I took a minute to sit down and talk to the Big Truck Tacos owners about tomorrow’s Volunteer Night. Check out this clip, and join us tomorrow night!
3:03 PM on Thursday, July 15th, 20103 Comments
I work with kids. I talk to kids about food, healthy eating and cooking. I ask more questions of them then they ask of me, and I often get answers I don’t expect. My project this month has been VeggieDillas (or vegetable quesadillas, for readers born without a compound word gene). The thrust of the activity is getting a group of 6-12 year olds at our Kids Cafe program to name fruits and vegetables that are different colors. I often start with green and immediately tiny hands reach for the sky.
“Uhh…. I forgot…”
Peals of elementary laughter.
When I get to white or brown, groups often get stuck. We always have to stop and go over why eggs and milk (though both white) aren’t a fruit or vegetable. Milk comes from cows, not the ground. Therefore, not a fruit or vegetable. Eggs come from chickens, so also not a fruit or vegetable. Eggs are NOT a dairy product because they’re not made out of milk (don’t laugh, when I worked at a high-end natural grocery store, people got this wrong constantly – eggs are next to the dairy, but guilt by association does not extend to that end of the agricultural rainbow).
I’m used to kids (and grownups) getting foods and food colors wrong, but last week I was thrown by this exchange:
ME: (pointing to a small girl, about 8 ) OK, what brown or white vegetable did you think of?
GIRL: (putting her hand down and smiling brightly) A hamburger.
ME: Well, a hamburger is mostly brown, but it’s not a fruit or vegetable, is it?
A second of silence.
GIRL: (looking down, in a quietly defiant tone) but they taste good…
Uproarious laughter from thirty-five 2nd graders.
I had a second to think while the raucous subsided. I weighed my options, and choose to sidestep the taste issue and tackle the logic of her argument.
ME: You know, Ding-Dongs taste good too, but they’re not a fruit or vegetable either, are they?
Less laughter this time, but enough to afford a smooth transition into the next color and allow me to finish the activity unscathed.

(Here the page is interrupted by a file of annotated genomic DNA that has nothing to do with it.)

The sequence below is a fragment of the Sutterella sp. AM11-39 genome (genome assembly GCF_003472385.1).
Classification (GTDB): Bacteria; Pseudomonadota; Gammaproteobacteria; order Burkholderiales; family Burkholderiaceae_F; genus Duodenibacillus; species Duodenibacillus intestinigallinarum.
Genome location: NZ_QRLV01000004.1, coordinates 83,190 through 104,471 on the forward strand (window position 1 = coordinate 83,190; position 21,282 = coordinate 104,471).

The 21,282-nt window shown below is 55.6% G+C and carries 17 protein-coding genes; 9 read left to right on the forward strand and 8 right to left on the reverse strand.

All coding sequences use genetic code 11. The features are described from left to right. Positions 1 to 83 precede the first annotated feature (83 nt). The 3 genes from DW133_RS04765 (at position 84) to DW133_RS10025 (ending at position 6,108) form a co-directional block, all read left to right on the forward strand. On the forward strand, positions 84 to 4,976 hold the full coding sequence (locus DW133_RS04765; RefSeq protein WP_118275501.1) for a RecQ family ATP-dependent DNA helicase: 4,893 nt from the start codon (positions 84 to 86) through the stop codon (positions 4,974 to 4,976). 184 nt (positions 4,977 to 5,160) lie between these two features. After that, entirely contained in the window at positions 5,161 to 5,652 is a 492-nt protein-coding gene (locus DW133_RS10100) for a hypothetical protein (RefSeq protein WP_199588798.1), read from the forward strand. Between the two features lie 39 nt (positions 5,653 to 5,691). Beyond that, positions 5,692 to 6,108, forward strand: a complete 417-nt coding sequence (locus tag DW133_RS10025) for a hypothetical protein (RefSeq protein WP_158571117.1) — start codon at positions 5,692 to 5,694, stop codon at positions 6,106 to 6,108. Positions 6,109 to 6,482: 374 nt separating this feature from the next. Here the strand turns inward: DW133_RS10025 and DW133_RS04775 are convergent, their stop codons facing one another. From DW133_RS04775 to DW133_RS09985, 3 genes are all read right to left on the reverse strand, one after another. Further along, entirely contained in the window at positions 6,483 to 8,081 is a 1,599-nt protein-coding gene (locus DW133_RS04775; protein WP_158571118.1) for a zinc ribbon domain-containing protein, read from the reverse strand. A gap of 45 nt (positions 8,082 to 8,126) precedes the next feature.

I tell this story to help you understand the need for basic culinary education in our youth. When most of a generation of people grow up believing that food comes from the grocery store, not the soil – we’re all in trouble. We’ve backed ourselves into an agricultural corner by distancing ourselves so extravagantly from the sources of our most basic necessities – food, water and shelter.
If the thinking of your average western 6th grader is applied to a teleological view of humankind as a species, then the capstone of our 70,000 year journey out of sub-Saharan caves is playing Call of Duty 4 and eating microwave Pizza Rolls. But it’s not their fault – they don’t know any better. The lynchpin of what I do is closing the gap between what my great-grandparents knew about food and what our kids know now.
That’s why I work with kids. That’s why I love what I do. Keep your ear to the ground next month for more from me on farm fresh food, why we eat so little of it and why you can’t buy a good tomato at the grocery store.
Nutrition Educator, Americorps Member, Aspiring Farmer
1:10 PM on Wednesday, July 14th, 2010No Comments
The Pound for Pound Challenge has officially ended for the year. Many of us at the Regional Food Bank said goodbye to unwanted and unhealthy weight. As a group, we lost a total of 153 pounds. Everyone who participated is below their start weight – yes! As a group, we lost 6 percent of our total body weight, with one individual losing 12% of their body weight and another losing 11 percent of their body weight.
In addition to our employee weight loss, many Oklahomans pledged to change their lifestyles and lose weight, too. This year, individuals across the nation pledged to lose a total of 6.2 million pounds. Folks in our service area (1,616 individuals) pledged to lose 51,189 pounds! With generous donation of $.14 per pound pledged from the Pound For Pound Challenge, the Food Bank will receive a gift in the amount of $7,166. This gift will allow us to provide more than 50,000 meals those struggling from hunger!
Great job everyone!
This summer, we received a grant that has allowed us to purchase an additional 4.2 million pounds of product to help the hungry in Oklahoma. The product is in our warehouse, but can’t be distributed until volunteers help assemble the Emergency Family Boxes. Per the stipulations of the grant, it all has to be distributed before the end of September.
On Tuesday, July 27th, we are hosting a special Big Truck Taco Volunteer Night 5:30 – 8 pm at the Food Bank (located near the airport in OKC at 3355 S. Purdue). We would love for you, your friends and your family come out that night and help us assemble the boxes that will help needy families!
The Big Truck Taco truck will be selling tacos outside from 5:30-6:30. Once you’ve had some grub, head inside to help assemble boxes. We promise you’ll go home feeling great about what you’ve accomplished in two short hours!! Hope you can make it.
Need a reminder? RSVP on Facebook.